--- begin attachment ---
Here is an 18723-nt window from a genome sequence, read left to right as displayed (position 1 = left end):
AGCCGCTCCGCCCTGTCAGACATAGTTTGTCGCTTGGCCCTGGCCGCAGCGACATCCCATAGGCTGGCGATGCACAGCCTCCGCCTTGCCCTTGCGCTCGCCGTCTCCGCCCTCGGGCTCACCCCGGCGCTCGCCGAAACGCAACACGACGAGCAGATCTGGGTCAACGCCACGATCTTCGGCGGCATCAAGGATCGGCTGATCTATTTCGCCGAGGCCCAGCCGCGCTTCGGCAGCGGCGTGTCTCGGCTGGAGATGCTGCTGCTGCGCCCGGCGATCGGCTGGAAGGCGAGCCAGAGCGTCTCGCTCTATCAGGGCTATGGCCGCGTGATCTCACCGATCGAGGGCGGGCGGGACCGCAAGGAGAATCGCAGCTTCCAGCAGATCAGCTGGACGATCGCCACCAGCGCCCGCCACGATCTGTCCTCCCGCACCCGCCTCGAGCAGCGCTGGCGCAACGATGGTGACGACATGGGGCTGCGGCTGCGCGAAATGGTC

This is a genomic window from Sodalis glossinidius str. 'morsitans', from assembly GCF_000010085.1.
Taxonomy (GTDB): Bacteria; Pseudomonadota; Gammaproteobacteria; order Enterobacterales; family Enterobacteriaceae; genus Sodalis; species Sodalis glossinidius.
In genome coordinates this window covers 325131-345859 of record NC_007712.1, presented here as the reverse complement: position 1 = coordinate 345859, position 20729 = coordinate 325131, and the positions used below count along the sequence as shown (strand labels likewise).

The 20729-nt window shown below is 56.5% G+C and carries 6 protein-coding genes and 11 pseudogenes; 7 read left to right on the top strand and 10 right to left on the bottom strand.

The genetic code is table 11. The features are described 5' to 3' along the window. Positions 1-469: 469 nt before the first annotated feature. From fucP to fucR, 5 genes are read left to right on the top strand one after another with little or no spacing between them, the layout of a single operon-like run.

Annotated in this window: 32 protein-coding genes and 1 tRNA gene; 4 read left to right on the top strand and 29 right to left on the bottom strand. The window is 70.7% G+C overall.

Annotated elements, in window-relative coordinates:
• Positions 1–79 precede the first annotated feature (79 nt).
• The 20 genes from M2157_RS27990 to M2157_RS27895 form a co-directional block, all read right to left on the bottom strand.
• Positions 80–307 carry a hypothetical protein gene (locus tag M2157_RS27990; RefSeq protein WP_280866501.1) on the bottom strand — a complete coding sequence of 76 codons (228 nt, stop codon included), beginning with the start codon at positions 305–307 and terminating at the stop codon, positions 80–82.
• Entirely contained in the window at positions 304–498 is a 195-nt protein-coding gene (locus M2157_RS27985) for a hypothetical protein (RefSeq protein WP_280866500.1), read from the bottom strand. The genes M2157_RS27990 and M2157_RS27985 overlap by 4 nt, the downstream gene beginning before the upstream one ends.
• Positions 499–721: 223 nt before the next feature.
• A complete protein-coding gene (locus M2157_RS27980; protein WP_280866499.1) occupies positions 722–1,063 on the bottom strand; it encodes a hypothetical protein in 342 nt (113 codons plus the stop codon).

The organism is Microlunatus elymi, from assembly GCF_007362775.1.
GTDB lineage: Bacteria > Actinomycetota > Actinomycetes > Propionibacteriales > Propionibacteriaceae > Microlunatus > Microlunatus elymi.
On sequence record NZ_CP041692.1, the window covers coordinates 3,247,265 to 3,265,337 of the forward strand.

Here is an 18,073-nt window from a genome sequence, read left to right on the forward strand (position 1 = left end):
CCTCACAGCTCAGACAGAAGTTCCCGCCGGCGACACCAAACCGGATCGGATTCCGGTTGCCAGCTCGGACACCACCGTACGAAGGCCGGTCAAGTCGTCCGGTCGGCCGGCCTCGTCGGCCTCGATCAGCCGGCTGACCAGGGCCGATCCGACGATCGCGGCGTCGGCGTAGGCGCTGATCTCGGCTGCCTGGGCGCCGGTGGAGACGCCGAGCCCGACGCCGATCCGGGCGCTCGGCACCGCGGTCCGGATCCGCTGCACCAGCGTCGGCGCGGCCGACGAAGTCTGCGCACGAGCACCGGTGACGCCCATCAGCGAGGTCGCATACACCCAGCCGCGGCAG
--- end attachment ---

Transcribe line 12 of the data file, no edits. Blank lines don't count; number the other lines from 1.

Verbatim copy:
• Positions 80–307 carry a hypothetical protein gene (locus tag M2157_RS27990; RefSeq protein WP_280866501.1) on the bottom strand — a complete coding sequence of 76 codons (228 nt, stop codon included), beginning with the start codon at positions 305–307 and terminating at the stop codon, positions 80–82.